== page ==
While this doesn’t mean that we are full engines go for a fall season, I do think that this is the best-case scenario to something resembling a fall season happening. Of course, should things get moved to the spring, it’s likely that a number of the Buckeyes’ best players will choose not to play; Shaun Wade’s parents have already said that he would be “outta here, baby.

Why conference-only schedules could save fall college football

Brandon Marcello, 247Sports

When Ohio State AD Gene Smith and Big Ten commissioner Kevin Warren talked about the league’s move to only play conference games earlier this month, they did so by emphasizing that the drastic step was made in order to ensure that the B1G has as much room to maneuver as possible if the situation on the ground gets worse than it already is.

That is essentially what Marcello is arguing in the piece, so it is confusing and frustrating that other conferences are game-planning schedules that go to 11 or 12 games. I’d probably be ok with going to 10, but if you’re going to play 11, why not just play 12, and if you’re going to play that many games, why cancel non-conference contests in the first place?

Look, I am all for having contingency plans, but — to me — this reeks of trying to have your cake and eat it too; cancel non-conference games to make it look like you care about the ongoing pandemic, but load up on extra conference games and try to squeeze some extra cash out of the networks.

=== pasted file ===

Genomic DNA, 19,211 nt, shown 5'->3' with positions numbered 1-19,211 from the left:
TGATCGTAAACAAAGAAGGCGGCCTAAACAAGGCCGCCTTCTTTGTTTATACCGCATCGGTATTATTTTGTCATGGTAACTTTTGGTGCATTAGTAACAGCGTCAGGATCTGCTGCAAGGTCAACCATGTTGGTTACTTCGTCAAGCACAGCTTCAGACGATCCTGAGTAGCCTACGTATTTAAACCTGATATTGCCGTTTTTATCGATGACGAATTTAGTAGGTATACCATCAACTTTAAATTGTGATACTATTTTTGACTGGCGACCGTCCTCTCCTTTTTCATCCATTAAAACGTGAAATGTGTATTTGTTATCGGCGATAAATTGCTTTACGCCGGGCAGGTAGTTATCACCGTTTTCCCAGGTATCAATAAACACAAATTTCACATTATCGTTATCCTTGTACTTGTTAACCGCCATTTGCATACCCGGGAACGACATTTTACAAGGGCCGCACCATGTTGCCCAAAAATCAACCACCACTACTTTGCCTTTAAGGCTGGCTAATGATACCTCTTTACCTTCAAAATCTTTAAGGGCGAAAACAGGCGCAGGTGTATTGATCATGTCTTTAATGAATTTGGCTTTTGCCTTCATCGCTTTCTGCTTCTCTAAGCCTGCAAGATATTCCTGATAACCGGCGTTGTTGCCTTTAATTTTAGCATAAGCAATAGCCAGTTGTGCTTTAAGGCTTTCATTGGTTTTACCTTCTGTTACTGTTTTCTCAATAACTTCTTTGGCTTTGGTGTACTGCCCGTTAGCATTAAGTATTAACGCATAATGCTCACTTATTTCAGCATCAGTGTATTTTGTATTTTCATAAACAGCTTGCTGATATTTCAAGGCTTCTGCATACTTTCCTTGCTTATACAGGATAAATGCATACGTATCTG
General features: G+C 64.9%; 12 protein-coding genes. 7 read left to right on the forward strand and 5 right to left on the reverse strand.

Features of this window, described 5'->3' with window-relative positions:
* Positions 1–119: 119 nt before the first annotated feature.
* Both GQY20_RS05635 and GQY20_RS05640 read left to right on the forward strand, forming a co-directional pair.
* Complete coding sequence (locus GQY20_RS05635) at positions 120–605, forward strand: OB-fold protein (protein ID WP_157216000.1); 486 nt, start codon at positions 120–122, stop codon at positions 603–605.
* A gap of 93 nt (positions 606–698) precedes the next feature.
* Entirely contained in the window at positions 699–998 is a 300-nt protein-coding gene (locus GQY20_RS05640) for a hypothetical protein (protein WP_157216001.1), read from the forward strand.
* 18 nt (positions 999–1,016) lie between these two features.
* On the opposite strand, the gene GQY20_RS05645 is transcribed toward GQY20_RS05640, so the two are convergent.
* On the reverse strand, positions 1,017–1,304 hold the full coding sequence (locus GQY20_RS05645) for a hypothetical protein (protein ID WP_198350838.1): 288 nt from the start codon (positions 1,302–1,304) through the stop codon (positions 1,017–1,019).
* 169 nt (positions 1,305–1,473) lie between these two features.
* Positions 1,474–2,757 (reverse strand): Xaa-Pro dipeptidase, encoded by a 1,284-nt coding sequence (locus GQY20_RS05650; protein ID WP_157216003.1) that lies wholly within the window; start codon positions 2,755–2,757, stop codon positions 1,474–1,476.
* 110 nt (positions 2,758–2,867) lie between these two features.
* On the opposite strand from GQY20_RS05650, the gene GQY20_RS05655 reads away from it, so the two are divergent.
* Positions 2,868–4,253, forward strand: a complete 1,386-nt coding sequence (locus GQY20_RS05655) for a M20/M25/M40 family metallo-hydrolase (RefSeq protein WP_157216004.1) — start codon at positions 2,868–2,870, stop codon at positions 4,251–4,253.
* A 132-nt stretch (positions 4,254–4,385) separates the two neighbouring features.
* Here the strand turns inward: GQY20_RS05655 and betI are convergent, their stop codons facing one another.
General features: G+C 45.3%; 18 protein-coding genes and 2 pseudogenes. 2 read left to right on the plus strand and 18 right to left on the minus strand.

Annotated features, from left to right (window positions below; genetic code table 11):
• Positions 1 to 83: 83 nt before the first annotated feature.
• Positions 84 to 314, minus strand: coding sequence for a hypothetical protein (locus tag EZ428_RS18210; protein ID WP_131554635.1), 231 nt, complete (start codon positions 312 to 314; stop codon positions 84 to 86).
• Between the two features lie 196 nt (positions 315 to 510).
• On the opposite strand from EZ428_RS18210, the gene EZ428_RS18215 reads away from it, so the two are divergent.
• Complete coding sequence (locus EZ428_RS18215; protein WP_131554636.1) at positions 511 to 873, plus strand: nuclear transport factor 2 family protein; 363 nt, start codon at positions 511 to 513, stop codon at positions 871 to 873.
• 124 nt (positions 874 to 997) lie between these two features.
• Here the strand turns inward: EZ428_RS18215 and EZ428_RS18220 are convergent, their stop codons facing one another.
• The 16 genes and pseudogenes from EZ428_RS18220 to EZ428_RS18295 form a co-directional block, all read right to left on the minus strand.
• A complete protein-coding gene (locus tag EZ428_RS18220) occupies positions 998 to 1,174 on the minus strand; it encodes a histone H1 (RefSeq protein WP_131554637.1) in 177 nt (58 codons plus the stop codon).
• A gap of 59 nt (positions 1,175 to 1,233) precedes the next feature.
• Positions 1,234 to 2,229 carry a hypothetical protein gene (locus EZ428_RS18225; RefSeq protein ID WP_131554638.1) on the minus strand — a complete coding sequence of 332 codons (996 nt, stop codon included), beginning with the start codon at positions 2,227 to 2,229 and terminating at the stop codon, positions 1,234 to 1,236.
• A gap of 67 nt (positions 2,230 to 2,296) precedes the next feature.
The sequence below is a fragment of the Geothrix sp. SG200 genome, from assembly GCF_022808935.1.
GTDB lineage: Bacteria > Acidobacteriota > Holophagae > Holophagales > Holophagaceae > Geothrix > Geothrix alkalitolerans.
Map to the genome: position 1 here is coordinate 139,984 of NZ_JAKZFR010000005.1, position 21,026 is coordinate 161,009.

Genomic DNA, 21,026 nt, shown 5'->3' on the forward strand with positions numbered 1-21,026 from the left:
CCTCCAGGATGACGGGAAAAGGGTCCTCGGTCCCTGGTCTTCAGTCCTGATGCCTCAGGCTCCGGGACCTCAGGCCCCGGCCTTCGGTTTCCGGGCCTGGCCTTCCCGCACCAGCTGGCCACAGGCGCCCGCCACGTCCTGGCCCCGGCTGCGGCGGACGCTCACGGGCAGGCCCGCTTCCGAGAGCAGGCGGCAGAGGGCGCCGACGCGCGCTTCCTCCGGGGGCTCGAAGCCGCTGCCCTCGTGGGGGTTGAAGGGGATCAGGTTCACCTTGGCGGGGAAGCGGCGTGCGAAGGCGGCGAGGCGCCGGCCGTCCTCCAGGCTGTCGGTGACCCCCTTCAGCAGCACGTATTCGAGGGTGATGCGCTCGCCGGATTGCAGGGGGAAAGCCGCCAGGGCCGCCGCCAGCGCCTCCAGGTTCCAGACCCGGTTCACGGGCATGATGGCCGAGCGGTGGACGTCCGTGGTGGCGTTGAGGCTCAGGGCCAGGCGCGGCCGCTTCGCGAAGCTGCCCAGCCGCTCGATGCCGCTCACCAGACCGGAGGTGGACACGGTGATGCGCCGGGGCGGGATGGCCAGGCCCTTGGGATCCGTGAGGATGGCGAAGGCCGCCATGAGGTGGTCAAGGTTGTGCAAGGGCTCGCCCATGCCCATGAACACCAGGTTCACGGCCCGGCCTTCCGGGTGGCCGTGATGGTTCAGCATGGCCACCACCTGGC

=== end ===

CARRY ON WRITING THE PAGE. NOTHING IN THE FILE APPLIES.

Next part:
How the Uncertain College Football Schedule Could Impact Ohio State’s 2020 Playoff Hopes

David Regimbal, Eleven Warriors

This is something that I haven’t spent much time thinking about yet. In a perfect world, of course a league taking measures in the time of a pandemic wouldn’t be held against its member institutions. However, we’ve seen how awful the Playoff Committee has been in sticking to any predetermined protocol and criteria in years past. So, I have very little faith in them being able to make logical conclusions in a world where the SEC and Big 12 play full seasons, but the B1G does not.

Ohio State Football: Can Chris Olave become a 1,000 yard receiver?